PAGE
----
The scientific basis for the management plan identifies 12 particularly valuable areas on the basis of scientific assessments, eight along the coast and four in the open sea (in the North Sea). All 12 areas are generally vulnerable, but their vulnerability varies depending on which pressures act on them and at which times of year (see Box 3.5 on vulnerability). In addition, the coastal zone has been identified as a generally valuable area.
A brief description of each of the particularly valuable and vulnerable areas in the North Sea and Skagerrak is given below:
1) Bremanger-Ytre Sula
This is an important breeding, moulting, passage and wintering area for seabirds, and an important whelping area for the common seal.
The qualities that are considered to make the area particularly valuable are its habitat, landscape and geological diversity, the kelp forests and rich bird life, and its cultural history. The area has particularly large stands of kelp forest (Laminaria hyperborea) and shell sand deposits. This is a varied coastal area that is representative of the islands and skerries along the coastline of Western Norway and shows considerable variation in underwater topography.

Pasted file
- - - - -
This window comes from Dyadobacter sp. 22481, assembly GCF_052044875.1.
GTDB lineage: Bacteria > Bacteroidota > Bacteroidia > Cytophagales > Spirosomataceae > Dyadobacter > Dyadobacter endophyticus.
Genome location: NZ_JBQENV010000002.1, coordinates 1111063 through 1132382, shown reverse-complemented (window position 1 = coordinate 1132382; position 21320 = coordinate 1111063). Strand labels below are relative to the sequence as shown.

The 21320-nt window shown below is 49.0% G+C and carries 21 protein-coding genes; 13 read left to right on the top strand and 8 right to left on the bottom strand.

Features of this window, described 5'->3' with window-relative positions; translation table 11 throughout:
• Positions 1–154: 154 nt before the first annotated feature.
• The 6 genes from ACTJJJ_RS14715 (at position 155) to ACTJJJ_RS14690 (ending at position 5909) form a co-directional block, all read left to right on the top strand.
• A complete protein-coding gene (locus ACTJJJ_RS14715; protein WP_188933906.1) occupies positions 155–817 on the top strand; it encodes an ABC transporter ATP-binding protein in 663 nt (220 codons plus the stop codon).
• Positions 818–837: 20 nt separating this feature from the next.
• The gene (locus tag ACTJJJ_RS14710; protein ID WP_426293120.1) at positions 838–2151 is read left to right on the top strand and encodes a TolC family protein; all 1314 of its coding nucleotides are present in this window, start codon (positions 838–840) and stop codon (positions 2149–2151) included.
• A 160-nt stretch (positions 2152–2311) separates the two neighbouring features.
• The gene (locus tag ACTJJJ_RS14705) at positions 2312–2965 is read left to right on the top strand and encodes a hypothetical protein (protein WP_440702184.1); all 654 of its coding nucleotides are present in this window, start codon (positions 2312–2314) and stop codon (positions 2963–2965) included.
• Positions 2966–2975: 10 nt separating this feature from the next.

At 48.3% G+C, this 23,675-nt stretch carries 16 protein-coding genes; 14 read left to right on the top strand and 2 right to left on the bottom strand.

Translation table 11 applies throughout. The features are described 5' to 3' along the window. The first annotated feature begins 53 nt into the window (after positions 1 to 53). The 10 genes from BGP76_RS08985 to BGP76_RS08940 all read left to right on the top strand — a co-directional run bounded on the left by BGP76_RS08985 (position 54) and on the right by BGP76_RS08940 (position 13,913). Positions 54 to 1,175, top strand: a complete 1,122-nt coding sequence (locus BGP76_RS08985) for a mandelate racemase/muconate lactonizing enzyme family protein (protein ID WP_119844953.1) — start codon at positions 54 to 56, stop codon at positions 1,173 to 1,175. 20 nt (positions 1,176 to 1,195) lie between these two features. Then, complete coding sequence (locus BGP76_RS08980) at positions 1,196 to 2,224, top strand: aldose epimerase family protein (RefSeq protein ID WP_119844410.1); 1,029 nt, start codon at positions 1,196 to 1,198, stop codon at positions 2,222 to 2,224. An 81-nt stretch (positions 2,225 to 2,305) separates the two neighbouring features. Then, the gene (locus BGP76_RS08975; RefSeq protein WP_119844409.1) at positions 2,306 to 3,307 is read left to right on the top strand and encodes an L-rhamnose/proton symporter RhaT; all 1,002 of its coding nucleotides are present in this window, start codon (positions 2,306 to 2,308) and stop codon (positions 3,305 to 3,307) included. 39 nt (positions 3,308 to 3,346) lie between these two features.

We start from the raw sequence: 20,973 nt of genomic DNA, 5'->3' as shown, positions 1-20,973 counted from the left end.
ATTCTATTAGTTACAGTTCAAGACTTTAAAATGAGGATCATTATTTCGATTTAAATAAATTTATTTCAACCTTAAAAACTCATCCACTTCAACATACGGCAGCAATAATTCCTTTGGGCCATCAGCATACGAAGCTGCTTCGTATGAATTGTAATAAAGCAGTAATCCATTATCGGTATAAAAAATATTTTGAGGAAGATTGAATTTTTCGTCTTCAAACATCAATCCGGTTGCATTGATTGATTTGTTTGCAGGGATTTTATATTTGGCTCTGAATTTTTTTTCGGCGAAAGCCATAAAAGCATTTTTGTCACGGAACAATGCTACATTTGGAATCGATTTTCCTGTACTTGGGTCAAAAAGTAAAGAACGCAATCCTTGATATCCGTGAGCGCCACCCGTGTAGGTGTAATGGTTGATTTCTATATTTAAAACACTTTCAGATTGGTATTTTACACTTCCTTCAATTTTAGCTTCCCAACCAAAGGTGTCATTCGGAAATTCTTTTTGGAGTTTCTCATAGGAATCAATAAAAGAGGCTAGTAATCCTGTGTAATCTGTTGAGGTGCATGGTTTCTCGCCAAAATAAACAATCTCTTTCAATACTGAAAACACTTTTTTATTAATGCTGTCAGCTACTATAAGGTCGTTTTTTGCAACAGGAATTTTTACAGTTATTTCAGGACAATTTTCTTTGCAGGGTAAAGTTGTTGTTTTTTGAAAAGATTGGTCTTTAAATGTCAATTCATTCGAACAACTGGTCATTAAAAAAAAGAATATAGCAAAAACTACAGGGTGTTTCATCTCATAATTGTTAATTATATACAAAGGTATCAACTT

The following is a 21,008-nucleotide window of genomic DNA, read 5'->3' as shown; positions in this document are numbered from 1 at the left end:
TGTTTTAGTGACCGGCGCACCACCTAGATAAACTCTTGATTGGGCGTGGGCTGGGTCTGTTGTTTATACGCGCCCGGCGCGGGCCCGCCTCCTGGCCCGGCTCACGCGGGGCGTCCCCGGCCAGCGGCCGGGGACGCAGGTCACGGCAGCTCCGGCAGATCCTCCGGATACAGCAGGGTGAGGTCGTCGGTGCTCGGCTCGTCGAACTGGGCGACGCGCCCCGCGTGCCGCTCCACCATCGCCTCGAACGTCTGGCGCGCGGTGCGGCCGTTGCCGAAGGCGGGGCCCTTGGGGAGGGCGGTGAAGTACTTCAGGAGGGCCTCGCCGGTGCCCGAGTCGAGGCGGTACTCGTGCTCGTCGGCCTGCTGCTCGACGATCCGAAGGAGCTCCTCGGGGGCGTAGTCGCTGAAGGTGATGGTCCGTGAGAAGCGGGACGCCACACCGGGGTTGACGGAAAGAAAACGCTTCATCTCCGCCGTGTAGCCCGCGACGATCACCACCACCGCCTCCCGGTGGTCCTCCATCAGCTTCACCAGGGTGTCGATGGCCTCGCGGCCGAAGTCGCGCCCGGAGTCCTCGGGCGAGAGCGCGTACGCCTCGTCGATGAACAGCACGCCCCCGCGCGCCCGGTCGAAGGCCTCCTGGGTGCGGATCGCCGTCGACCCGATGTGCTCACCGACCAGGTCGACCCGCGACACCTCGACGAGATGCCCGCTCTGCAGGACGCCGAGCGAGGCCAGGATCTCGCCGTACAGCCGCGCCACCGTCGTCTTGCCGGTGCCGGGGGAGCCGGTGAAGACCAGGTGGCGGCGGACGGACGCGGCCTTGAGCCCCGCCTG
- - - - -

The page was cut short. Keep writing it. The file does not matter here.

3) Karmøyfeltet bank area
Biological production is high in this area. Karmøyfeltet includes spawning grounds for Norwegian spring-spawning herring and retention areas for drifting fish eggs and larvae, which makes it attractive to predators such as seabirds and marine mammals. The area is important at ecosystem level because there are large concentrations of shrimps, a key species in the ecosystem.
4) Outer Boknafjorden/Jærstrendene protected landscape